Similarly, problems can and do occur with Span. When moving text in text display mode, the Span instruction, and all sorts of unnecessary text control codes, may be added. If you are working in text display mode, you will not see this happen, and your file sizes may increase dramatically.

As a matter of policy, it pays to check the part of the document you are working on in code display mode, and then you can see where “Search and Replace” can be put to good use.

Is it worth the effort?

That very much depends on whether you have the time to spare, or not. I have lots of time, being retired, and am always looking for things to do. I also like a challenge, and since I started this conversion process have become quite proficient at it.

Your situation will probably be very different, so if you have better things to do with your time, use PDF!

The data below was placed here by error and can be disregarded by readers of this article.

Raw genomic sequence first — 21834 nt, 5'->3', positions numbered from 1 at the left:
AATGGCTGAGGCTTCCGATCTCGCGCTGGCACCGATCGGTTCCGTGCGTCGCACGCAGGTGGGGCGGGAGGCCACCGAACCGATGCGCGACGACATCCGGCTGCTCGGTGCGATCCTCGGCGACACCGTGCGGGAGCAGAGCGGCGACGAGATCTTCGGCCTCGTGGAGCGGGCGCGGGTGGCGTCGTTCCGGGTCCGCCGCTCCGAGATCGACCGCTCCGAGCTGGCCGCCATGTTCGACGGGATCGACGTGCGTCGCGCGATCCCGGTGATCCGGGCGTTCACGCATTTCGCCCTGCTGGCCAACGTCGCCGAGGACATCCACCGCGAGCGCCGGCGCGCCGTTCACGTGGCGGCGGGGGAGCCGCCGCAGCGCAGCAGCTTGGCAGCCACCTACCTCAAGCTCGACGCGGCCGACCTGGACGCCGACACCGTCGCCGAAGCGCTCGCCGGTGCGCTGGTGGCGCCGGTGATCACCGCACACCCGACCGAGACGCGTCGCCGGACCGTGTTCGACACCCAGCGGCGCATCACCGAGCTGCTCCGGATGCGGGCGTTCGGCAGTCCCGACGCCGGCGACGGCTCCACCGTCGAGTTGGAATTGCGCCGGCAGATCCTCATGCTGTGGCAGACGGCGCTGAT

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Video File Conversion

It is not always possible to use video files on all devices. Although modern mobile phones do a grand job with most formats, sometimes it is necessary to convert to another format they can handle better. There are a number of programs available to do this, some of them paid, some of them free. Some will do the conversion on your own computer, while others require you to upload the file to the Internet, (or at least provide the url.), for the processing to be done elsewhere, and the result downloaded.

My personal preference is always to work on my own computer. Having downloaded the video once already, I fail to see why I should pay for the bandwidth to download it a second time in converted form.

One of the programs I normally use for this purpose became unusable for some reason, and I was able to recover it, so I looked for an alternative.

Movavi offered a 7-day trial, with the restriction that it would periodically show adverts for Movavi during the replay. I tried this out, and threw it away – it was hideous.